This is a guest post by Chessable developer Pavel Lint.
Have you ever been to a major chess event? Me neither. So when my colleagues asked me “Hey, do you want to visit the FIDE World Cup?”, Christmas came early.
The FIDE Chess World Cup is a huge knock-out tournament, and this year it is held in my hometown of Sochi, Russia. If you’ve never been to Sochi, it is nothing like the rest of my freezing country. On the contrary, it’s quite hot here, with palm trees and tropical flowers living their dreams.
So I charged my phone and went. I took a train from central Sochi to the mountain part of it, Kasnaya Polyana. In about an hour I was there at the train station.
As I approached the venue, things got more and more exciting.
When I arrived, the feeling of something big happening instantly hit me.
You could feel it in the air. People speaking all languages. Orders of coffee in Chinese and chats in Español. Everyone was talking quietly, charging the air even more.
I arrived two hours earlier so I could witness final preparations and players pouring in. This was where Grischuk, Jobava, Andrew Tang, and Magnus himself would be fighting for the title. All the cool guys I’ve been watching online. Hey, why don’t I check out their toilet!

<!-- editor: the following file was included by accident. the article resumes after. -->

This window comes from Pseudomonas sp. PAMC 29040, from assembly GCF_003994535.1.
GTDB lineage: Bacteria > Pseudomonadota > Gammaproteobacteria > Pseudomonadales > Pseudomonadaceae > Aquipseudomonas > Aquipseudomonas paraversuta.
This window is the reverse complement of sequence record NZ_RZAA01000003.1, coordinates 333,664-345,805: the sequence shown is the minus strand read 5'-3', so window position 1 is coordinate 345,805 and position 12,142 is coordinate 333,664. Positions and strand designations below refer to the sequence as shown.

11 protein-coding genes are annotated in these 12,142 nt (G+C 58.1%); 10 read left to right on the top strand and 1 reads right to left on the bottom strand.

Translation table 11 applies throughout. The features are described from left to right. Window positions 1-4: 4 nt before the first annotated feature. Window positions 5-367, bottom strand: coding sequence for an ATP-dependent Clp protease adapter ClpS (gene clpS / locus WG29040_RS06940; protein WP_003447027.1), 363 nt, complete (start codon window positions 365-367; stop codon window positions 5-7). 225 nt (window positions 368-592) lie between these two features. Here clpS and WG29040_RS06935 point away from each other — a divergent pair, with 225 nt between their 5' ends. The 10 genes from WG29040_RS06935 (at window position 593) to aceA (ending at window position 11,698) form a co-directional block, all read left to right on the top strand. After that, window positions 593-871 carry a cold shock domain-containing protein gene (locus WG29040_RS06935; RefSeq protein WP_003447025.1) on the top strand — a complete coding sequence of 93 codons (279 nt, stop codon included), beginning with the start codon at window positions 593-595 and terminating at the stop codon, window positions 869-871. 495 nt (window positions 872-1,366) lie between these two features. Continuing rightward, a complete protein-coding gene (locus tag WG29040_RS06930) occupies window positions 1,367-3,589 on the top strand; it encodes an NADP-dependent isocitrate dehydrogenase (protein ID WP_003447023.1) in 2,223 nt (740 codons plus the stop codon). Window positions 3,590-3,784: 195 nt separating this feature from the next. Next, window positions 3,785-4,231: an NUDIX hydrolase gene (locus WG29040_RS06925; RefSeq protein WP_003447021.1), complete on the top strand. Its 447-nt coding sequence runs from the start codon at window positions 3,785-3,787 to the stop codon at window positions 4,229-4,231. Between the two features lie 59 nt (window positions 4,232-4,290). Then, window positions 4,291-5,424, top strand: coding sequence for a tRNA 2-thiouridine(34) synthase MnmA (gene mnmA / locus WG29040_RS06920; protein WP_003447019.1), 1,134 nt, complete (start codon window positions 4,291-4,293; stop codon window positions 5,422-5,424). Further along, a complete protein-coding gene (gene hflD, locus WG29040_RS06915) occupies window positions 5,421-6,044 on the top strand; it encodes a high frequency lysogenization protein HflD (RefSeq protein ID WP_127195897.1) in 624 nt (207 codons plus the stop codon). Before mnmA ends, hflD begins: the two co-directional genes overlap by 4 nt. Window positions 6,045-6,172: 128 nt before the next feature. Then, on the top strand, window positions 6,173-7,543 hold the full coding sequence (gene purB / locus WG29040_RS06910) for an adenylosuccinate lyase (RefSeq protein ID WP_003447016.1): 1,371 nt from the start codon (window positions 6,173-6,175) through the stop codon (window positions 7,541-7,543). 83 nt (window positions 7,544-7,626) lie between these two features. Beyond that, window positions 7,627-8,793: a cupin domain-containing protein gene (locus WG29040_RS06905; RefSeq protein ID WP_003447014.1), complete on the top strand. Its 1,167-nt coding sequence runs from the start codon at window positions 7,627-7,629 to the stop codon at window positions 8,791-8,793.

Toilet selfie: done ✅ Now to the main venue.
Players and viewers are completely separated from each other, with the games taking place on the 2nd floor, and viewers and commentators occupying the 3rd floor.
As a viewer, I was only admitted to the 3rd floor. Accessing the players’ area is much more restricted, even if you are a player. A number of rules apply, including a fresh negative test for coronavirus.
The viewers’ floor was well thought out. There are two separate areas for English and Russian commentators, with chess legends Nigel Short and Sergei Shipov doing the broadcast. Chairs are set further apart for safety. There are two main broadcast screens and a myriad of small ones to follow the player you choose.
Let the games begin! And they did begin and ended only six hours later. The classical time control is something special, isn’t it?
The organizers put three chess tables in the viewers’ area. I think their intention was for the audience to play casual blitz. What ended up happening was that fans and team members analyzed the current position of their favorite player’s game. Fascinating to see.
Free wifi, chess sets, and a ton of chess content. High tension in the room. Fathers and coaches glued to the screens. Is this the perfect chess event? Could be. I have nothing to compare it to. It was super inspiring.
On my way back, I was thinking how surprisingly well this was organized. They did their best under very harsh circumstances. The event is COVID-safe, which I thought was impossible to achieve.
There was one safety breach though. This cat was occupying two seats at the bench which is totally against the rules. You can’t do that, silly cat. Can’t you read the sign above? Well, I guess it does have a human icon on it…